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How Blue Light Affects Your Sleep

If you’ve been regularly struggling with insomnia or a less-than-restful sleep, then you’re probably already aware that blue lights from screens can affect sleep. You might be wondering what other ways blue light hurts your sleep.

Pretty much everything! It’s the “easy access” to blue light in the evening hours that contributes most to your overall circadian misalignment. Some tips for combating this include using ND filters on your devices and covering screens with darkness when they aren’t in use.

What is blue light?

Blue light can be artificially created by a number of different devices, including computer screens and cell phones . These devices also emit other colors of light mainly red and amber which are also able to affect sleep. Understanding this difference is important if you want to sleep well at night, and avoid getting busted by your eye doctor! And why not check out our guide on how to protect your eyes?

Blue light is a problem for sleep because it disrupts the natural circadian rhythm during the evening hours. It does this by making it harder for us to enter REM sleep and thus preventing us from getting a healthy, 7-8 hours of sleep.

What is blue light doing?

Blue light is a major contributor to the rise in health concerns related to poor sleep hygiene . Sleep hygiene refers to most of what you do throughout the day which affects your ability to get a good night’s sleep. For example, we use blue light at night, so it has an impact on our ability to fall asleep .

As a result, blue light has made waves in the area of sleep. Blue light is known to disrupt our natural circadian rhythm and help us stay awake later in the evening, even when we have a need to sleep. It’s especially harmful to young children, who spend a large majority of their time sleeping at night and therefore have more exposure to screens.

Blue light is being studied for its effects on humans as it relates to sleep and so far, there’s no evidence that it helps us feel more alert or can reduce jet lag . There are plenty of other factors involved with jet lag which impact your ability to fall asleep and stay asleep at night (like temperature). But blue light has been known to affect your body’s natural circadian rhythm.

What are the sources of blue light?

Blue light can be created by a number of different sources, including computer screens and TVs which use LED technology that creates high-intensity blue light. And it’s this very intensity that can be harmful to sleep, because it prevents our body from entering into regular sleep cycles . That includes REM sleep which is when we have our dreams and when we get most of our restful, deep sleep.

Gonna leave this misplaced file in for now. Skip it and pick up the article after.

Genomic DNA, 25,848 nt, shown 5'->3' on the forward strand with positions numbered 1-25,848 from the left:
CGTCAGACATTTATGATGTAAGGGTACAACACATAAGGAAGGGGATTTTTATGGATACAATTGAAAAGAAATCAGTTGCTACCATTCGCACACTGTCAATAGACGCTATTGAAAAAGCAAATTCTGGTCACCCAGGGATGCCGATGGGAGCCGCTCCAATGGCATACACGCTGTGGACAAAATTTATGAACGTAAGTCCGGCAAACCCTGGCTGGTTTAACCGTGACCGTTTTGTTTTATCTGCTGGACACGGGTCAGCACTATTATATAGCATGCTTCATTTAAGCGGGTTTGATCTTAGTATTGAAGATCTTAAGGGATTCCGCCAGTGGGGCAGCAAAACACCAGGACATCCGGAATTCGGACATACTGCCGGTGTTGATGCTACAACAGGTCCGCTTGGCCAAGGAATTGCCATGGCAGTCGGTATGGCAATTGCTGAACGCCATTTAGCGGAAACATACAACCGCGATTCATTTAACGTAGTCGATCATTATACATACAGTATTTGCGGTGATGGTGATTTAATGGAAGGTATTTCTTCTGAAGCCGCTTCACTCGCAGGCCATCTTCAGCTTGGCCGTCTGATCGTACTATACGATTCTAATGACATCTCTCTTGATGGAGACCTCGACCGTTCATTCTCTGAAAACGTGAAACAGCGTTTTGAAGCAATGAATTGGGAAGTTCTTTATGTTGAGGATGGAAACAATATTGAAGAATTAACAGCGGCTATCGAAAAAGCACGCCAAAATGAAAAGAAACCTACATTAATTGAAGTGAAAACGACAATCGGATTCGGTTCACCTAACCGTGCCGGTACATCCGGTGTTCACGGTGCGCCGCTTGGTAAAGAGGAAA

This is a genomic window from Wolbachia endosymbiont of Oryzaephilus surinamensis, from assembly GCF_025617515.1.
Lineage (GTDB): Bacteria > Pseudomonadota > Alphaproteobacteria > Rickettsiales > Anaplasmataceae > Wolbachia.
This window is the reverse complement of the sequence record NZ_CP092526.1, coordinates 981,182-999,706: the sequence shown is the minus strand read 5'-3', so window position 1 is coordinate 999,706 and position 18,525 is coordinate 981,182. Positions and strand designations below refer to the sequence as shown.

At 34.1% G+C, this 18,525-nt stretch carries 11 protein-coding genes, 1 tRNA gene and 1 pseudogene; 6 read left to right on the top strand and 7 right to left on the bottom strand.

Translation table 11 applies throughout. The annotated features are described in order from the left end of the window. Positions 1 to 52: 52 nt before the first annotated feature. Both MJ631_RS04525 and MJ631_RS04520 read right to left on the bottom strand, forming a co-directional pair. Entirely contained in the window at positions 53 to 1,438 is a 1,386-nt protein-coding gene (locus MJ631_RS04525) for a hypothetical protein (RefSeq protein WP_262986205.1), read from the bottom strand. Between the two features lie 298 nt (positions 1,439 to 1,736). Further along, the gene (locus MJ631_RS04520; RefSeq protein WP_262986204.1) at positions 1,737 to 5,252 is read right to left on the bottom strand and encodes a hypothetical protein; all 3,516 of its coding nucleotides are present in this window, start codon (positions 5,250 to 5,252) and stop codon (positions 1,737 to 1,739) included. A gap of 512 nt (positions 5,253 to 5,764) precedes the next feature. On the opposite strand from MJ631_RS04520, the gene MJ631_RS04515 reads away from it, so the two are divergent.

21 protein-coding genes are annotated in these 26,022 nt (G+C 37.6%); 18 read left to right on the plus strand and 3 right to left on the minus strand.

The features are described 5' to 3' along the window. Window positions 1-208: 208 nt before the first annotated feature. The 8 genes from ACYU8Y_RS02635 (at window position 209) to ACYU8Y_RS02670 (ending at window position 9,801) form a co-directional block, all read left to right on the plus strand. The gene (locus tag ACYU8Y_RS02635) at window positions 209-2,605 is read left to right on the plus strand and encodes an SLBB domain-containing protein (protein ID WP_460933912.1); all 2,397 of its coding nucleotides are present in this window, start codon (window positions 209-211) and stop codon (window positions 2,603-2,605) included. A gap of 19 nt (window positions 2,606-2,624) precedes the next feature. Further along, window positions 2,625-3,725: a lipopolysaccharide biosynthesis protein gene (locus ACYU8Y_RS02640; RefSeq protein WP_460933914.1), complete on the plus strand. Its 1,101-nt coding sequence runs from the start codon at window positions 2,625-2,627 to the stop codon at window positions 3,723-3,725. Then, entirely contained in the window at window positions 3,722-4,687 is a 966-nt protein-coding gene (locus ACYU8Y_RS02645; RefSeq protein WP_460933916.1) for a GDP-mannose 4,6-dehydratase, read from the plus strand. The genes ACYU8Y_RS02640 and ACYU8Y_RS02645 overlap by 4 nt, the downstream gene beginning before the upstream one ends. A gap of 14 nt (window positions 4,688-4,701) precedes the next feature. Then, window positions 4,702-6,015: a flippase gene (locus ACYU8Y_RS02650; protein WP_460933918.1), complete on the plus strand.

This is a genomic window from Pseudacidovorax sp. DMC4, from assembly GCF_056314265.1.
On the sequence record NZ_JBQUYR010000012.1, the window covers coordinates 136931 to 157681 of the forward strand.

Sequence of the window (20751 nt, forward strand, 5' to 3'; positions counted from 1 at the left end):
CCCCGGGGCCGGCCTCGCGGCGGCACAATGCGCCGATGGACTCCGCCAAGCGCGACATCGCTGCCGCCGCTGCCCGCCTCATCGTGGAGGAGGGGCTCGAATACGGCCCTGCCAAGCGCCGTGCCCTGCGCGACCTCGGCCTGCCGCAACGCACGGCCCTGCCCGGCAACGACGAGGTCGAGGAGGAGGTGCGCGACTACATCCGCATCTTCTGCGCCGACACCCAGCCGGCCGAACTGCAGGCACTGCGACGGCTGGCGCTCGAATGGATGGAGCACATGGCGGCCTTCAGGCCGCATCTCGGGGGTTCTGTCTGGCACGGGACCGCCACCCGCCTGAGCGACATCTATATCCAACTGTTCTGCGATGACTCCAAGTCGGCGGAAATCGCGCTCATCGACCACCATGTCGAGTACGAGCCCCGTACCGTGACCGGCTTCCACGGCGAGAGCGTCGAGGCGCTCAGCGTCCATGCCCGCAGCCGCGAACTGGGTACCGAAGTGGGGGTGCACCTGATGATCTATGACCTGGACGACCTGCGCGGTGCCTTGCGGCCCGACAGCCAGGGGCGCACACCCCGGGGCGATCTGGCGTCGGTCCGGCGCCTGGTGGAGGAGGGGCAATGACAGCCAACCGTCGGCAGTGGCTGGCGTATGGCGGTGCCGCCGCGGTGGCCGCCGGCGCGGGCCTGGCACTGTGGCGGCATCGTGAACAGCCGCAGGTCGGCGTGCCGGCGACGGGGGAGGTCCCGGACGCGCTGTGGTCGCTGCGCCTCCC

We’ve already seen how blue light can cause us to feel more tired at night  but there’s even more evidence that it affects our sleep health. Specifically, exposure to blue light has been linked to a disruption in our eyes which makes it harder for us to fall asleep and stay asleep throughout the night . Disrupting our sleep cycles. Blue light has also been known to cause us to experience disruptive “sleep disturbances”. These disruptions may include: Nightmares Disturbed sleep Has trouble falling asleep Waking up too early Not feeling refreshed upon waking Slowed reaction times and confusion Difficulty concentrating

Effects on circadian rhythm

Your circadian rhythm is what affects your day-to-day physiology. This operates on a 24-hour cycle that determines when you wake, start to feel alert, become sleepy and go to sleep at night. Light and dark are the signals that tell our body about these patterns and in order for us to be healthy and alert, we need to maintain this pattern. On top of this, our body clock also needs to be in sync with the outside world.

In addition to this, it’s important to make sure our circadian rhythm is in tune with the time of day that we feel best. Specific health problems may be linked to an unhealthy circadian rhythm like insomnia, depression and even cancer. And according to recent studies , chronic exposure to blue light in the evening hours of the day could be one of these contributing factors.

How do we protect ourselves from blue light?

Our eyes are designed to be sensitive to the amount of blue light that they are exposed to at any given time and will adjust accordingly. But if we’re exposed to too much blue light, our eyes can’t adjust as fast as they used to (which may contribute to the development of eye problems). That’s why it’s important to protect your eyes. You can choose to avoid blue light exposure when you’re:

At home . During the evening, keep TVs and computers out of your bedroom and avoid using them in the hour before you go to bed. This will help your body feel less tired during nighttime hours.

In addition to avoiding blue light from computers in the hour before bed, consider using f.lux (for computers), Iris (for smartphones), or Ultraviolet Glasses. These tools allow you to change the amount of blue light that is emitted from your screens so they aren’t as bright at night. When you’re outdoors. You can also use melatonin supplements to sleep.


In addition to these recommendations, here are some additional tips for reducing blue light exposure during nighttime hours. Use dim or black-colored lighting (like warm or incandescent lights). This will help reduce the amount of blue light you’re exposed to by having a more consistent eye-level exposure.

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